Chemical absorbers are usually soluble in oils or water. They filter UVB and/or UVA radiation to varying efficiency. No chemical absorber completely blocks the UVB and/or UVA rays from the skin. Further, the actual protection offered by any and all sun-protective products relates directly to their level of concentration, how long they remain stable when exposed to sun, the film thickness applied to the skin, as well as the careful, total coverage of the exposed skin sites.
The most common chemical absorbers used in sunscreens include:
Salicylates are the oldest class of sunscreens, with octyl salicylate being the most widely used. While it is strictly a UVB absorber, and a weak one at that, it offers several positive qualities, including that it is virtually nonirritating and nonsensitizing to skin, and cosmetically, it is an easy to handle emollient “oil” that acts as a good solvent (solubilizer) for other, solid organic sunscreens, such as the benzophenones.
Octyl Dimethyl PABA (Padimate O)
This oil-like UVB absorber is the most efficient for this ultraviolet range, absorbing best at the maximum sunburn frequencies (310nm – 312nm). It was the most popular UVB sunscreen in the United States, but adverse (perhaps unfounded) reports have reduced its use. Padimate-O is a PABA derivative, but it is quite distinct. Today’s purified material is essentially free of PABA.
Currently, this oily liquid is the most widely utilized organic UVB absorber in the world. It is second in efficiency to Padimate-O, but offers broader protection (300nm –315nm) in the sunburn region of UVB. It has a very good safety record and is relatively easy to use in formulations. Additionally, it is moisturizing and water insoluble, adhering tenaciously to the skin.
An old and safe but overall weak absorber, menthyl anthranilate absorbs moderately in the UVB range from about 300nm and somewhat more strongly into the UVA range (up to about 340nm). It can somewhat enhance the UVB and lower (320nm to 340nm) UVA absorption of more active absorbers.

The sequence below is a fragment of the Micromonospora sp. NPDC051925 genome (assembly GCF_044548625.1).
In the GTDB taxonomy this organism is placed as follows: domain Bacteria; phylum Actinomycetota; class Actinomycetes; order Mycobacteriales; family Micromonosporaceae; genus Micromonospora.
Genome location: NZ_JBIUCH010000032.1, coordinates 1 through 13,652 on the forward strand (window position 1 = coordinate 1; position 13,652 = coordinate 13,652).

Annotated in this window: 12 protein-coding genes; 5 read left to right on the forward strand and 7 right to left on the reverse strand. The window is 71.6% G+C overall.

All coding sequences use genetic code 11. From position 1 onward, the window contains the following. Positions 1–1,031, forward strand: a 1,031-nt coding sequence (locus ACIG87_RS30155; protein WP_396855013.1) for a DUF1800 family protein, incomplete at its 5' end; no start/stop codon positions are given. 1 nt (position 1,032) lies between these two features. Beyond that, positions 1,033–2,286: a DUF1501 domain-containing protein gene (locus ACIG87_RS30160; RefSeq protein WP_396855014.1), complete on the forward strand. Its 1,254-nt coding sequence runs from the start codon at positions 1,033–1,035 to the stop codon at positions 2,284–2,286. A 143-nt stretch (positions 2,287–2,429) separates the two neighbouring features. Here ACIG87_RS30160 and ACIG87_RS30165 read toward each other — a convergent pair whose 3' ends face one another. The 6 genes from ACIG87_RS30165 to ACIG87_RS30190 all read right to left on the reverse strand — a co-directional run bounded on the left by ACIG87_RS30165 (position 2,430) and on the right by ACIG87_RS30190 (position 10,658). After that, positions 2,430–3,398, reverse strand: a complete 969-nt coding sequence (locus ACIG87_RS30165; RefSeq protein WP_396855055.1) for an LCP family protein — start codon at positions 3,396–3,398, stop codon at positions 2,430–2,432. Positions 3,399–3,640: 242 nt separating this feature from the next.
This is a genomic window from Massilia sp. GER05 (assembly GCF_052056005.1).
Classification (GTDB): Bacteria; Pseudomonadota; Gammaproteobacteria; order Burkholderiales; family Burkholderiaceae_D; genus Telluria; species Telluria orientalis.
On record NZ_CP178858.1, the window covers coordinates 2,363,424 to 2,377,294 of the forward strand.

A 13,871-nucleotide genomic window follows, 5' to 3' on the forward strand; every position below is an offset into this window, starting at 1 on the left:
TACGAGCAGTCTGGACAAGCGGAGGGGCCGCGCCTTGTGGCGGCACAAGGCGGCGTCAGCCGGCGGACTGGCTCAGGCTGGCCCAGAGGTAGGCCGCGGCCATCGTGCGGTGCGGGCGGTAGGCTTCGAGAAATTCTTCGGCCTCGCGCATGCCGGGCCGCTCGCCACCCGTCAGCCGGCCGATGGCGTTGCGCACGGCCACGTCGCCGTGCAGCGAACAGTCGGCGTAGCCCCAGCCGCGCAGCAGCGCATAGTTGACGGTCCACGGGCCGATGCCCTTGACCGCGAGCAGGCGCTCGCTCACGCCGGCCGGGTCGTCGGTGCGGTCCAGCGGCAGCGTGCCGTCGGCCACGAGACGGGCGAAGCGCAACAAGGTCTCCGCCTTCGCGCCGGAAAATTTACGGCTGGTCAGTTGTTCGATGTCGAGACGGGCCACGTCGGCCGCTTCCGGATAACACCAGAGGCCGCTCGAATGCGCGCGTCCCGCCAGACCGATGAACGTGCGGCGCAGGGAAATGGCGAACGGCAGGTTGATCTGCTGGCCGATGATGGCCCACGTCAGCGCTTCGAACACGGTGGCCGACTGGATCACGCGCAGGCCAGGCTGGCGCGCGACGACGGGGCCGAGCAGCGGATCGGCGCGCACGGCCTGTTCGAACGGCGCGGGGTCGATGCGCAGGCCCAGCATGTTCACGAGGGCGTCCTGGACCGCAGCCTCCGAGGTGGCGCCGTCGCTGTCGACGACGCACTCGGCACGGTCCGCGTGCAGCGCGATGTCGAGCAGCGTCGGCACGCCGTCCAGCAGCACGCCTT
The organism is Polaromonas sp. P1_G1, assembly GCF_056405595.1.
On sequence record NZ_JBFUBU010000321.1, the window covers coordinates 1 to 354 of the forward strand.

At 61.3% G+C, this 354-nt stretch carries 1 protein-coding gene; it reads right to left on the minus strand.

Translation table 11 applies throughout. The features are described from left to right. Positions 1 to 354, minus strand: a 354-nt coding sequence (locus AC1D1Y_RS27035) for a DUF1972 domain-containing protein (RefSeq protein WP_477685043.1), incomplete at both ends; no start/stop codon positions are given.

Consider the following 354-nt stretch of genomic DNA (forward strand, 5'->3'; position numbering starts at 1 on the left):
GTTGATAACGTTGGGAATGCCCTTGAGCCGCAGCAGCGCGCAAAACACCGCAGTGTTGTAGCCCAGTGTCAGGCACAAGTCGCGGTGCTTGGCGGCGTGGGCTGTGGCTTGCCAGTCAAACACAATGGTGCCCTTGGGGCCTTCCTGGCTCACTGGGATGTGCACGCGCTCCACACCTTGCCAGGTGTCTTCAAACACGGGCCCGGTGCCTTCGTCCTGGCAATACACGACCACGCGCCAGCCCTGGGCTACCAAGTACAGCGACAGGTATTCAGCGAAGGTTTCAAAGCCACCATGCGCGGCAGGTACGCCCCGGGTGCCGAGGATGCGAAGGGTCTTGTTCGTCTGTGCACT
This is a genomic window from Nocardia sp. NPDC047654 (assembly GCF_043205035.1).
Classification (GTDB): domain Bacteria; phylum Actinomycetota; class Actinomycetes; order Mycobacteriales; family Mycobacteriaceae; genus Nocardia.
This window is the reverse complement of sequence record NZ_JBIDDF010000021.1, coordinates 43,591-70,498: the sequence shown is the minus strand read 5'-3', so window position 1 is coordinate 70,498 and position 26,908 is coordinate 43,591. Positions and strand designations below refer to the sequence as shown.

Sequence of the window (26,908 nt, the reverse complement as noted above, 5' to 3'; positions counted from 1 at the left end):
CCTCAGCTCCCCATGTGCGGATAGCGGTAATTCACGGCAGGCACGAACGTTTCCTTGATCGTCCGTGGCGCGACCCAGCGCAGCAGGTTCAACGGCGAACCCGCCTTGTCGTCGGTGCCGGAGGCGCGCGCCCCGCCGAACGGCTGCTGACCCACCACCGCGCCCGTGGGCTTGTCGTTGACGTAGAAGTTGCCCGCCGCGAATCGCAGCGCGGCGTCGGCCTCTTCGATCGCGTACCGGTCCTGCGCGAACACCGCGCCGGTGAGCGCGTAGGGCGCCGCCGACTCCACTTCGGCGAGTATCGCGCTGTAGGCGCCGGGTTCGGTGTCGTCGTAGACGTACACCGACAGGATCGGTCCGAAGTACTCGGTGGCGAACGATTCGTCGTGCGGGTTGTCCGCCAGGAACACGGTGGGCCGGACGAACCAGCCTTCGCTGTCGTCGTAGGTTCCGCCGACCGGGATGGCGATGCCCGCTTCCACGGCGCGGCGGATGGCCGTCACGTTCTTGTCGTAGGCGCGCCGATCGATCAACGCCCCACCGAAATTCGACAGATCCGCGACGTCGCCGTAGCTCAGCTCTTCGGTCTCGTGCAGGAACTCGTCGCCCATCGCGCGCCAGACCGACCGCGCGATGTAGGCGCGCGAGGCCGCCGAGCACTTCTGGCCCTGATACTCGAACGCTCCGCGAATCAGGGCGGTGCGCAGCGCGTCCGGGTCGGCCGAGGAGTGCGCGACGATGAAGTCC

Oxybenzone (Benzophenone-3) and Sulisobenzone (Benzophenone-4) These are closely related solid (powder) absorbers. Oxybenzone is water–insoluble, while the acid form, sulisobenzone, can be made soluble in water when it is neutralized. While these compounds are classified as UVA absorbers they are also UVB absorbers. Overall, they offer only moderate protection through both the UVB range and part of the UVA range (320nm – 360nm). They are quite stable and can enhance effectiveness of stronger UVB absorbers.
Avobenzone (Parsol â1789)
This solid (powder) absorber exhibits marginal UVB and lower (320nm – 330nm) UVA absorption. It gives good UVA absorption from about 330nm to 340nm and very good absorption in the UVA range up to about 370nm, where it rapidly loses effectiveness. Because of its irritation potential, the allowed concentration level is low, limiting the actual level of protection obtained. In addition, avobenzone can convert to its inactive form in the presence of sunlight and readily loses more than one-third of its active form rather quickly. Therefore, avobenzone (Parsol 1789) is a useful, but limited, UVA protector. Its usefulness can be enhanced when combined with UVB absorbers and physical protectors, such as zinc oxide.
An emollient, water resistant UVB/UVA absorber; while octocrylene is a relatively weak sunscreen, it gives some protection in the UVB and lower (320 – 350 nm) UVA range. Most important, octocrylene is a very stable absorber and both protects and augments other UV absorbers, while improving their uniform skin coating.